I’ve told myself this a thousand times. To not look at where I am right now, or how I will be judged, because certainly I will be judged. That is a fact – after all, being comfortable with being judged in the very first place, I think, is the very cornerstone of success: One that comes right after being able to establish a habit of creating in the first place, and putting yourself out there on the stage.

Once that stage has come to an end, here we begin to deal with the entire theater of human opinion, ideas, beliefs, wants, and desires. And it is here that we are put to the acid test, which determines how what we create is going to fare. The reality, though, is that whatever judgments people have in this world, shouldn’t be the primary determinant, I think, of why a person does something or chooses not to do something. Because, frankly speaking, the act of self-expression is about, in the very first place, choosing to use your voice for different things that matter to you, that come out in the way that is most natural to you and shouldn’t, therefore, be subjected to the self-editing faculty constantly, at the expense of being able to produce something out there for the world to see, to evaluate, and for yourself to understand what it’s like to actually have your thoughts interact with those of the world.

In many ways, I think that this is part of growing as a person, understanding how to put yourself out there, to understand that even if you should face rejection, that it ultimately is inconsequential, that rather than pining over any rejection, denial, or otherwise, that one should take in the entire world and simply aspire to create something better the next time, continuing to do things not because they are directed towards some sort of extrinsic or imagined idea of success or fame, but rather because it was something that was meaningful and that the person enjoyed in the very first place.

For me, I think that that’s been the hardest part, knowing how to just go out there and just share things without regard, fear, favor, or any of those little inconvenient trinkets of human temptations that could otherwise spoil the broth that is genuine motivation with other elements that don’t ultimately matter. I don’t think that everybody is necessarily suited towards sharing their voice, and I think that in many ways, people learn how to do it through experiences, reflections, and different moments of time in which they grow through different incidents. On my part, I think that it takes a courage to share and that I haven’t fully gotten to that stage just yet for different reasons, but I feel that with each thing written, article published, thought released into the world, that I am moving forward one step at a time.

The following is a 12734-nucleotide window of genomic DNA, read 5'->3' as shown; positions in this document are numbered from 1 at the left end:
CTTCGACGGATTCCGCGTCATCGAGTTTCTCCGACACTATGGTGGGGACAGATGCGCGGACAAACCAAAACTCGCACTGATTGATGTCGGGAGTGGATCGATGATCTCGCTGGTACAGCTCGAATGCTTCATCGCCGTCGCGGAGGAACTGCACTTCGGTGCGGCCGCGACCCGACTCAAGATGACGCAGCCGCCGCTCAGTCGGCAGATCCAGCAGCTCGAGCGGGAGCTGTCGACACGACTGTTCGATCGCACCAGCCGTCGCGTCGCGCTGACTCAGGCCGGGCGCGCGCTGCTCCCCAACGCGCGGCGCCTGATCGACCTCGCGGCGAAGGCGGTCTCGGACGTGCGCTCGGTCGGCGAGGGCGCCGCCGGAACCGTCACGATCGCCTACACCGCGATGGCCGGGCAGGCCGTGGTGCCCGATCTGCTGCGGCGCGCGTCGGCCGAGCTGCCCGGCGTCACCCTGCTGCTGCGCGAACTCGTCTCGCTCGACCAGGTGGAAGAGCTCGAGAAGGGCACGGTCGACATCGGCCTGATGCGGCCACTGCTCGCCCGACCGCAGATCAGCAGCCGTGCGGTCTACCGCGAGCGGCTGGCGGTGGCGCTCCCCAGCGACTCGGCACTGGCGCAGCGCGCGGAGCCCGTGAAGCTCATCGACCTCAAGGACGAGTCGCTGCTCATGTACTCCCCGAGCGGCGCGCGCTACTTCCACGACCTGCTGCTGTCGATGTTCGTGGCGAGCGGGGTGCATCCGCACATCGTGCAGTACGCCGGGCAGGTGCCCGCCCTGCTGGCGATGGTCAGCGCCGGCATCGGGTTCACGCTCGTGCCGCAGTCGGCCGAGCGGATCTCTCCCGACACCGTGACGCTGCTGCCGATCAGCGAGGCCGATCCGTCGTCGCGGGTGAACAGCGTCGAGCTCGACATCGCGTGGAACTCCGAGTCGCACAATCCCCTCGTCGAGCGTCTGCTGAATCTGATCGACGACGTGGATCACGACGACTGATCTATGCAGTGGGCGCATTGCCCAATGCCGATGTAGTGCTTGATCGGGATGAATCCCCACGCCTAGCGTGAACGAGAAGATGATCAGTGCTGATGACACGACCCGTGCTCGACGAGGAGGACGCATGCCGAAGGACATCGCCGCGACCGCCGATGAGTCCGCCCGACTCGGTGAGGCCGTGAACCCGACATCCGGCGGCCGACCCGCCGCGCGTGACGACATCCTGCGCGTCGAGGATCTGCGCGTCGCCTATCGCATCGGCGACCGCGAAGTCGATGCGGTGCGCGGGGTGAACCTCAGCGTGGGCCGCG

Work, Life, World.

One of the things I’ve come to really appreciate learning in college is the ability to just work, and work, and work. Sometimes I feel like my work ethic is just unending, and I can continue doing everything that I’m supposed to do, just efficiently and continually, almost like a machine. 

I start, I take breaks specifically for the purpose of making sure that my work efficiency is maintained, then I begin again. The cycle continues, and life proceeds just in that way. 

It’s one of the miracles that has come about, I think, from being trained in an environment where people were constantly working hard, and a place where people would not just work hard, but also have the right motivation, initiative, and desire for it. 

Somehow or another, it influenced me, and rubbed off on me. And before I knew it, I was one of those workaholics out there, just casually pulling long hours without even questioning things, completely by my own volition. 

It sounds bad, but I’ve come to appreciate that part of myself quite a bit. 

It’s one of the many reasons that I respect myself, and appreciate the person that I’ve become. Because it’s become an enduring facet of my personality, and something that I know that I can look to whenever I think about my identity as a person, but at the same time, I think it’s come with at least two different disadvantages. 

The first of these is that when I think about work, I just continue on and on. It takes hold like a vice grip, consuming almost every single aspect of my mind and my thoughts. 

The result? 

I just carry on doing things in the way that I feel most natural. Ignoring different things, socializing, hanging out, spending time with people, messaging…The list goes on, and I don’t know how many different things I’ve missed out on, just because I have this inclination within me that somehow or another just pushes me to carry on going on. 

Both a blessing, yet also a curse in various ways. 

The second of these things is that sometimes I’m inefficient on at least two different dimensions. The first of which is that in the midst of my work, I sometimes find distractions, one after another, that appeal in my life for the simple reason that I have many different things that I want to do, accomplish, and put into play.